We as humans have a way of minimizing our shortcomings and MINIMIZING OUR ACCOUNTABILITY by magnifying others’ WORST.
Want to know how I know this? Because, people still discuss R. Kelly and his mistakes, but are quiet about the therapy that he’s receiving. R. Kelly would have to come out of confinement as a Priest or some sort of revolutionary in order for him to be accepted by society again. But even if he does, even if he is sincere with his new outlook on life and has completely transformed his journey, there will still be a large percentage discussing his PAST and skeptical that he actually made a turnaround.
Why? Because once a human embarrasses themself and falls to the point of a perceived “no-return,” they’re supposed to be eternally damned. They’re not suppose to be able to enjoy life after that.
So, what I have taken from witnessing all of this lack of compassion and empathy is this..
From now on, I’m taking my losses in private and seeking counseling from a therapist before putting all of my trust in people who aren’t trained to help with stress management or coping with traumatic experiences.
It’s unfortunate, but the saying “misery loves company” is true. We have become so hurt to the point where ‘we’ as African-Americans only glorify hurt and dysfunction. We live by the motto “Your pain, my entertainment.”
We treat others’ addictions, shortcomings, or mistakes as entertainment. We hate seeing people successful or living well, because to ‘us,’ it’s a gimmick. We have so much jealousy and envy in our heart, because we’re still mad something didn’t turn out in our favor, others aren’t supposed to be genuinely happy with their life or even attempt to be happy. So we glorify toxic behaviors.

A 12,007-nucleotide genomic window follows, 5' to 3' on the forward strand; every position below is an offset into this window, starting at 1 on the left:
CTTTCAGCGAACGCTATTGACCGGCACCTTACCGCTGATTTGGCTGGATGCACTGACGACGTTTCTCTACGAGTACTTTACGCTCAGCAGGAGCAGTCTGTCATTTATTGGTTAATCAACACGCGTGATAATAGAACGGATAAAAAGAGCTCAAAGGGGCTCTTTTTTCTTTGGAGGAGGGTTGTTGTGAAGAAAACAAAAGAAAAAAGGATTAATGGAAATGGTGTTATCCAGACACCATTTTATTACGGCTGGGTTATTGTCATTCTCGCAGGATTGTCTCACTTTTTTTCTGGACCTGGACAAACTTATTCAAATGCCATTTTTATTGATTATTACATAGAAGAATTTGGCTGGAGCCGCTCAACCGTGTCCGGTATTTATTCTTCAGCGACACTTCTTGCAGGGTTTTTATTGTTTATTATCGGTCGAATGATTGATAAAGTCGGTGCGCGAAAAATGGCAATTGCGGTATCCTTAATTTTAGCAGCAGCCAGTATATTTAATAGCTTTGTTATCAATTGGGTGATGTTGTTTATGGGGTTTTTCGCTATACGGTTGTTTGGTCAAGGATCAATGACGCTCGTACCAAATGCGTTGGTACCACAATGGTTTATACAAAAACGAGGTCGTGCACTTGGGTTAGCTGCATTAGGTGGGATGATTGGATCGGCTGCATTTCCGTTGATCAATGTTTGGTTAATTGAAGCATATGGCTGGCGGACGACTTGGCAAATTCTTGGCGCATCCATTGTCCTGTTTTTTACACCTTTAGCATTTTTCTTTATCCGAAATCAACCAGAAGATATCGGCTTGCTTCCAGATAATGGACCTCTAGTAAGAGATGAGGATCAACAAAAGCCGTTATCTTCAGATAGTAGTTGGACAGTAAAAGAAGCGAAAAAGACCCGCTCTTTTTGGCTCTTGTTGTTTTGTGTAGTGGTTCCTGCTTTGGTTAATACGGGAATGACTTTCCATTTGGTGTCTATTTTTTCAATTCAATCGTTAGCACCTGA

We’re not allowed to make mistakes EVER, because we should have known better. We’re not allowed to fall into depression or some other mental health disparity. And that mentality causes more dis-ease. It’s unfortunate, but some won’t ever experience the beauty of unconditional love…the true meaning of LOVE HEALS ALL.
Healing is too great of a challenge, because healing involves self-reflection. Some of us are only accustomed to projection of self onto others or inflicting more pain onto others because “hurt people hurt people.”
Wishing people wellness, abundance, and prosperity is too much for those with scars on their heart. Asking someone who is struggling with life if they need assistance is too much of a burden, because “they brought that on themselves.” We are quick to turn a blind eye to others’ suffering, because our perfect little selves would have NEVER put ourselves in the position to arrive at THAT destination. Shame on them for choosing to deal with their issues in that way.
But you know what, I want to leave a small message to those who behave in a manner of perpetual mockery of others’ mistakes.
Be careful whose skeletons you expose for entertainment or whose failures you get a kick out of witnessing. We all have a past. Some of our past is still our present.
Oh, but just in case you’re one of the few that has NEVER made a mistake in your entire life….trust me….your day will come. And that humbling experience you will have to face….I promise it will rock you into having some compassion for others. 🙂